Antiviral T-cell-independent type 2 antibody responses induced in vivo in the absence of T and NK cells

Eva Szomolanyi-Tsuda, James D. Brien, Jill E. Dorgan, Robert L. Garcea, Robert T. Woodland, Raymond M. Welsh

Research output: Contribution to journalArticlepeer-review

50 Scopus citations

Abstract

Polyomavirus (PyV) infection induces protective T-cell-independent (TI) IgM and IgG responses in T-cell-deficient (TCR β×δ-/-) mice. In this study, we show that PyV is a TI-2 antigen: B cells with a mutated Bruton's tyrosine kinase (Xid mutants) do not respond to PyV with antibody secretion in the absence of T cells. We also demonstrate that NK-cell-mediated "help" is not absolutely required for the induction of the TI-2 antibodies to PyV; thus for the first time, we provide evidence for protective IgM and IgG responses against a viral infection induced in mice lacking T and NK cells (CD3Etg). Comparison of the antibody responses observed in T- and NK-cell-deficient mice with those of mice lacking only T cells, however, suggests that NK cells may promote isotype switching to IgG2a. This effect is probably mediated by IFNγ secretion. In support of this idea, studies on the antibody responses of PyV-infected SCID mice that had been reconstituted with IFNγR-/- B cells or wild-type B cells demonstrated the IFNγ dependence of PyV-specific TI IgG2a secretion and provided evidence that IFNγ acting directly on B cells plays an important role in TI pathways of isotype switching to IgG2a in vivo.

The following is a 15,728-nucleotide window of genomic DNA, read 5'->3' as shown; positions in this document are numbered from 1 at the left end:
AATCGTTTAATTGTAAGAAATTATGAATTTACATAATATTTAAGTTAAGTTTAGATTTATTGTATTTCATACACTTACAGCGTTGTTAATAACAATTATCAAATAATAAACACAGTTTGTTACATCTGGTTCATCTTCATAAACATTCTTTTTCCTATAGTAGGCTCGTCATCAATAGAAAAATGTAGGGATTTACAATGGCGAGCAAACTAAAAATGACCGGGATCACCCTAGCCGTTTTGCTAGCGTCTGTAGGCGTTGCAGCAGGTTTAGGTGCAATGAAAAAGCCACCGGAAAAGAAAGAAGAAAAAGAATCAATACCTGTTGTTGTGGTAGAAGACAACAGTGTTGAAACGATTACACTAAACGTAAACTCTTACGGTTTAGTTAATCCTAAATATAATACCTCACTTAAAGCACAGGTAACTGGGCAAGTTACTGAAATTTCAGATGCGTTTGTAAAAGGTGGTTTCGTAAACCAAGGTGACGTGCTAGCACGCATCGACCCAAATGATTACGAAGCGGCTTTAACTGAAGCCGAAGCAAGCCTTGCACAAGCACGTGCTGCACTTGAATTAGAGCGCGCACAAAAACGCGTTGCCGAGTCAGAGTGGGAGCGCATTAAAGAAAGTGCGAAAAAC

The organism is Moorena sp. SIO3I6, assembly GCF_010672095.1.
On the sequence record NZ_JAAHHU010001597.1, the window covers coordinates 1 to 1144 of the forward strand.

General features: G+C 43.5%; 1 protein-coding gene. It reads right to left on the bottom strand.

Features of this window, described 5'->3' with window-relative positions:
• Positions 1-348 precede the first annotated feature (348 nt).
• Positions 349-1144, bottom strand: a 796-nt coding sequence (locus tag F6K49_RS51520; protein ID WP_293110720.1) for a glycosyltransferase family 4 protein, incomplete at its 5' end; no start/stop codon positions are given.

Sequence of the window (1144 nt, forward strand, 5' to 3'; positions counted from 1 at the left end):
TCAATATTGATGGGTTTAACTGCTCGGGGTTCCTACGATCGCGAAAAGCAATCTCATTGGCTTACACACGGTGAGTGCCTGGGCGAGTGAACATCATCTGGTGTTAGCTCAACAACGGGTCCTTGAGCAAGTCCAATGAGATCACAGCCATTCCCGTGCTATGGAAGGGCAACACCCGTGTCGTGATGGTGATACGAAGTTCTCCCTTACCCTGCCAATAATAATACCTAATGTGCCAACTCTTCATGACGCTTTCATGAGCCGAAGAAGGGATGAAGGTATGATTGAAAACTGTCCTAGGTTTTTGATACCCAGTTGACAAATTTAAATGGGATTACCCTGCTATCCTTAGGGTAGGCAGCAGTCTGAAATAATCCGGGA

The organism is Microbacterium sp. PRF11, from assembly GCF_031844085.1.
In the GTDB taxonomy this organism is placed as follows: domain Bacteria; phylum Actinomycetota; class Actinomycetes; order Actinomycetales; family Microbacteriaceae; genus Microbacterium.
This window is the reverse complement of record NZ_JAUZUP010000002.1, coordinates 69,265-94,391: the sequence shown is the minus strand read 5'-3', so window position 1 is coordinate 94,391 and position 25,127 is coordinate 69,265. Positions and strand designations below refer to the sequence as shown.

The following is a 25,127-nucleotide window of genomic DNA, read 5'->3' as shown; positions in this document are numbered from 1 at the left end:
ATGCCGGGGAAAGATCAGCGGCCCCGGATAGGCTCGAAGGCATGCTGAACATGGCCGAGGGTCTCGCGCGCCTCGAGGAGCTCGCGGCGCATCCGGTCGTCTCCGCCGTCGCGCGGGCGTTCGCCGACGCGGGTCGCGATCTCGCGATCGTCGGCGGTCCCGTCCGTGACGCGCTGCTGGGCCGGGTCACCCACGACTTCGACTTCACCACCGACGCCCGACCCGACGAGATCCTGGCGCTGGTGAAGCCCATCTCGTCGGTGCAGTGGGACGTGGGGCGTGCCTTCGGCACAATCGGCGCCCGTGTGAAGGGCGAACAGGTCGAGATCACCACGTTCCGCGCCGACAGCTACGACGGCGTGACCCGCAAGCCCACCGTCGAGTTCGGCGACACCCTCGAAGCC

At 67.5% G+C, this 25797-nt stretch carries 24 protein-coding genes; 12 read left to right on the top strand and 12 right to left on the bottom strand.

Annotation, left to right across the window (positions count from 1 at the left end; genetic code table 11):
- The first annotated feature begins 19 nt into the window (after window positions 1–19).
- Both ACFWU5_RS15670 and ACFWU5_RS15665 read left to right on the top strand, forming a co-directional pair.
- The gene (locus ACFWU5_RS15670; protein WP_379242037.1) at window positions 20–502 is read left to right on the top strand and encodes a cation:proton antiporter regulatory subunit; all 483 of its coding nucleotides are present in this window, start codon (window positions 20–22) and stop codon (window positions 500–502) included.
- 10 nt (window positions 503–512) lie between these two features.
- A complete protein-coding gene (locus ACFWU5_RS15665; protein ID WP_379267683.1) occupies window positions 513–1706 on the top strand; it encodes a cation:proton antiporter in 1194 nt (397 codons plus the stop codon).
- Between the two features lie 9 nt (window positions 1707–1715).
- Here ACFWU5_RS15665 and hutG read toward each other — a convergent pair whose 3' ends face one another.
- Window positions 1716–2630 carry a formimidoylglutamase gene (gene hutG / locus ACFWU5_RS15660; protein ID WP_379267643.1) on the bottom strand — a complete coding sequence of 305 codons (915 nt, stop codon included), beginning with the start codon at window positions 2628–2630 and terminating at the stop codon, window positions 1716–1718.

Original languageEnglish
Pages (from-to)160-168
Number of pages9
JournalVirology
Volume280
Issue number2
DOIs
StatePublished - Feb 15 2001

Bibliographical note

Funding Information:
We thank Quang P Le and Jie Yin for expert technical assistance. This research was supported by Public Health Service Grants CA-66644 (to E. Szomolanyi-Tsuda), CA-37667 (to R. L.Garcea), AI-41054 (to R.T.W.), and CA-34461 (to R. M.Woodland.) from the National Cancer Institute and the National Institute of Allergy and Infectious Disease. The contents of this publication are solely the responsibility of the authors and do not necessarily represent the official view of the National Cancer Institute, or the National Institute of Allergy and Infectious Disease.

ASJC Scopus subject areas

  • Virology

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